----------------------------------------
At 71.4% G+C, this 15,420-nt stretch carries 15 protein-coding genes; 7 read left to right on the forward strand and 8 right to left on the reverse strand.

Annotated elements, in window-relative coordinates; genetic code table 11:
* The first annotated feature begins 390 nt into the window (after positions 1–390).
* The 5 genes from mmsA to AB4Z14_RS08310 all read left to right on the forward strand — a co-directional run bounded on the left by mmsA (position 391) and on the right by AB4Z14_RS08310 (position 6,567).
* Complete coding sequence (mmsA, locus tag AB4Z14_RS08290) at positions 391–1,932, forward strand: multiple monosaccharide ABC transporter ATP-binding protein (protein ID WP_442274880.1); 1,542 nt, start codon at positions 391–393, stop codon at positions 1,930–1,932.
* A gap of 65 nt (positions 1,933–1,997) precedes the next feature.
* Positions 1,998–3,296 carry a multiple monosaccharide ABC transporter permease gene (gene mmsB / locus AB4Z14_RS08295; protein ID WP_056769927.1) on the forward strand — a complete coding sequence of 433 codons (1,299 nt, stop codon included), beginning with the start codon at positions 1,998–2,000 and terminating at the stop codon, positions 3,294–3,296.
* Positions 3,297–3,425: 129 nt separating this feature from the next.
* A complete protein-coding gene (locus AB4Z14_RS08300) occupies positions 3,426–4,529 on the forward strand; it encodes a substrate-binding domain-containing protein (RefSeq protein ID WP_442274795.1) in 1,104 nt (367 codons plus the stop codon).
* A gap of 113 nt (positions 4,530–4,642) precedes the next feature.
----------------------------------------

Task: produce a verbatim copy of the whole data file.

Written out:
At 71.4% G+C, this 15,420-nt stretch carries 15 protein-coding genes; 7 read left to right on the forward strand and 8 right to left on the reverse strand.

Annotated elements, in window-relative coordinates; genetic code table 11:
* The first annotated feature begins 390 nt into the window (after positions 1–390).
* The 5 genes from mmsA to AB4Z14_RS08310 all read left to right on the forward strand — a co-directional run bounded on the left by mmsA (position 391) and on the right by AB4Z14_RS08310 (position 6,567).
* Complete coding sequence (mmsA, locus tag AB4Z14_RS08290) at positions 391–1,932, forward strand: multiple monosaccharide ABC transporter ATP-binding protein (protein ID WP_442274880.1); 1,542 nt, start codon at positions 391–393, stop codon at positions 1,930–1,932.
* A gap of 65 nt (positions 1,933–1,997) precedes the next feature.
* Positions 1,998–3,296 carry a multiple monosaccharide ABC transporter permease gene (gene mmsB / locus AB4Z14_RS08295; protein ID WP_056769927.1) on the forward strand — a complete coding sequence of 433 codons (1,299 nt, stop codon included), beginning with the start codon at positions 1,998–2,000 and terminating at the stop codon, positions 3,294–3,296.
* Positions 3,297–3,425: 129 nt separating this feature from the next.
* A complete protein-coding gene (locus AB4Z14_RS08300) occupies positions 3,426–4,529 on the forward strand; it encodes a substrate-binding domain-containing protein (RefSeq protein ID WP_442274795.1) in 1,104 nt (367 codons plus the stop codon).
* A gap of 113 nt (positions 4,530–4,642) precedes the next feature.